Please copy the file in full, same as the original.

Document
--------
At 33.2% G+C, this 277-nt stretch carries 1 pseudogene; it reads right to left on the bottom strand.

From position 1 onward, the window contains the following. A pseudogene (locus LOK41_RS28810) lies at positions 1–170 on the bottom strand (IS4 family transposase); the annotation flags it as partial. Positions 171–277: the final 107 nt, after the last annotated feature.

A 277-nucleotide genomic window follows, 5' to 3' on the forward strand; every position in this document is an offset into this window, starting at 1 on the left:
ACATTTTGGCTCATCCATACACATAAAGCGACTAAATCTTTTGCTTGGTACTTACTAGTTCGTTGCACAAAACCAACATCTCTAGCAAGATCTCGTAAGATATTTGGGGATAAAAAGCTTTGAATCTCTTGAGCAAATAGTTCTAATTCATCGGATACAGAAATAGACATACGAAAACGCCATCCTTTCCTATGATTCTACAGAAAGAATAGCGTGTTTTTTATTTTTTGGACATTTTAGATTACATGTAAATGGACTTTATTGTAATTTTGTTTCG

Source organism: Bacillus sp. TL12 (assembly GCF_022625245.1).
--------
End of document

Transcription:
At 33.2% G+C, this 277-nt stretch carries 1 pseudogene; it reads right to left on the bottom strand.

From position 1 onward, the window contains the following. A pseudogene (locus LOK41_RS28810) lies at positions 1–170 on the bottom strand (IS4 family transposase); the annotation flags it as partial. Positions 171–277: the final 107 nt, after the last annotated feature.

A 277-nucleotide genomic window follows, 5' to 3' on the forward strand; every position in this document is an offset into this window, starting at 1 on the left:
ACATTTTGGCTCATCCATACACATAAAGCGACTAAATCTTTTGCTTGGTACTTACTAGTTCGTTGCACAAAACCAACATCTCTAGCAAGATCTCGTAAGATATTTGGGGATAAAAAGCTTTGAATCTCTTGAGCAAATAGTTCTAATTCATCGGATACAGAAATAGACATACGAAAACGCCATCCTTTCCTATGATTCTACAGAAAGAATAGCGTGTTTTTTATTTTTTGGACATTTTAGATTACATGTAAATGGACTTTATTGTAATTTTGTTTCG

Source organism: Bacillus sp. TL12 (assembly GCF_022625245.1).